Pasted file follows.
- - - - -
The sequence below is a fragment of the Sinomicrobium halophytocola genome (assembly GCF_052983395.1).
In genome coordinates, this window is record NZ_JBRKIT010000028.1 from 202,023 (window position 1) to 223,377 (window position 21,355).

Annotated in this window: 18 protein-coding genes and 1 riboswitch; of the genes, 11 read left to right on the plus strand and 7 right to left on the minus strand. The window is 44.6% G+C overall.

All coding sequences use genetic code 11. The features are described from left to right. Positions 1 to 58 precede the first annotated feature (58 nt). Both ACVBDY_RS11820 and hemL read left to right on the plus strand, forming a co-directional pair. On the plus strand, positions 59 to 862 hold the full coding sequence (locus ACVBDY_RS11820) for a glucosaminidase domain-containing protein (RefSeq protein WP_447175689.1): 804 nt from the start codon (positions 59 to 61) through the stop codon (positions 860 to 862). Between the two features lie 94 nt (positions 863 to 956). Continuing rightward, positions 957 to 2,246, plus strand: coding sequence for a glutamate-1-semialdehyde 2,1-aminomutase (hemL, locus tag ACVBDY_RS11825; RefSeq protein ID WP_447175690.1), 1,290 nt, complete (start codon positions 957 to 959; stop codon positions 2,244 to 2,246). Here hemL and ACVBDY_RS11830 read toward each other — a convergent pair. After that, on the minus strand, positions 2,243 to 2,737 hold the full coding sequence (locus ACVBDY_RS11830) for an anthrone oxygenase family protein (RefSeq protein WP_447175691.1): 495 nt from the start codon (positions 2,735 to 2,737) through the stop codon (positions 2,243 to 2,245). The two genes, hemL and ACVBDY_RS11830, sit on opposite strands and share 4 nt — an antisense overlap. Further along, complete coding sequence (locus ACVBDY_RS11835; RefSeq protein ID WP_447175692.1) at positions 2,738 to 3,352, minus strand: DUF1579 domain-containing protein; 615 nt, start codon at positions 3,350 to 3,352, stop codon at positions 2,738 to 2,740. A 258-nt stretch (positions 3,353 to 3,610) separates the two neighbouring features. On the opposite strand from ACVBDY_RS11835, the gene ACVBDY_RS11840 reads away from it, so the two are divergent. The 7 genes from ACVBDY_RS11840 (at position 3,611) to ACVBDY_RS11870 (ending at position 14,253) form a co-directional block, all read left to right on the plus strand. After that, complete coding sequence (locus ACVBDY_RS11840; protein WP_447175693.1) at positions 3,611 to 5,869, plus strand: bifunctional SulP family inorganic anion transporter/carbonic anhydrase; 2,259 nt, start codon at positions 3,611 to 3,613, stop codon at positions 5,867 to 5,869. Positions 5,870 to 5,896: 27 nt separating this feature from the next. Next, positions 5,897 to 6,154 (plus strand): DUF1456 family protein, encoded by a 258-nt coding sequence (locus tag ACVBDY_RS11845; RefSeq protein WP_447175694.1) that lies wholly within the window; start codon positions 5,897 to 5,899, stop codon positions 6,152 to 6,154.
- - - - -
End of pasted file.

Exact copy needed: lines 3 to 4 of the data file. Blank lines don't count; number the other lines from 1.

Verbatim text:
Annotated in this window: 18 protein-coding genes and 1 riboswitch; of the genes, 11 read left to right on the plus strand and 7 right to left on the minus strand. The window is 44.6% G+C overall.

All coding sequences use genetic code 11. The features are described from left to right. Positions 1 to 58 precede the first annotated feature (58 nt). Both ACVBDY_RS11820 and hemL read left to right on the plus strand, forming a co-directional pair. On the plus strand, positions 59 to 862 hold the full coding sequence (locus ACVBDY_RS11820) for a glucosaminidase domain-containing protein (RefSeq protein WP_447175689.1): 804 nt from the start codon (positions 59 to 61) through the stop codon (positions 860 to 862). Between the two features lie 94 nt (positions 863 to 956). Continuing rightward, positions 957 to 2,246, plus strand: coding sequence for a glutamate-1-semialdehyde 2,1-aminomutase (hemL, locus tag ACVBDY_RS11825; RefSeq protein ID WP_447175690.1), 1,290 nt, complete (start codon positions 957 to 959; stop codon positions 2,244 to 2,246). Here hemL and ACVBDY_RS11830 read toward each other — a convergent pair. After that, on the minus strand, positions 2,243 to 2,737 hold the full coding sequence (locus ACVBDY_RS11830) for an anthrone oxygenase family protein (RefSeq protein WP_447175691.1): 495 nt from the start codon (positions 2,735 to 2,737) through the stop codon (positions 2,243 to 2,245). The two genes, hemL and ACVBDY_RS11830, sit on opposite strands and share 4 nt — an antisense overlap. Further along, complete coding sequence (locus ACVBDY_RS11835; RefSeq protein ID WP_447175692.1) at positions 2,738 to 3,352, minus strand: DUF1579 domain-containing protein; 615 nt, start codon at positions 3,350 to 3,352, stop codon at positions 2,738 to 2,740. A 258-nt stretch (positions 3,353 to 3,610) separates the two neighbouring features. On the opposite strand from ACVBDY_RS11835, the gene ACVBDY_RS11840 reads away from it, so the two are divergent. The 7 genes from ACVBDY_RS11840 (at position 3,611) to ACVBDY_RS11870 (ending at position 14,253) form a co-directional block, all read left to right on the plus strand. After that, complete coding sequence (locus ACVBDY_RS11840; protein WP_447175693.1) at positions 3,611 to 5,869, plus strand: bifunctional SulP family inorganic anion transporter/carbonic anhydrase; 2,259 nt, start codon at positions 3,611 to 3,613, stop codon at positions 5,867 to 5,869. Positions 5,870 to 5,896: 27 nt separating this feature from the next. Next, positions 5,897 to 6,154 (plus strand): DUF1456 family protein, encoded by a 258-nt coding sequence (locus tag ACVBDY_RS11845; RefSeq protein WP_447175694.1) that lies wholly within the window; start codon positions 5,897 to 5,899, stop codon positions 6,152 to 6,154.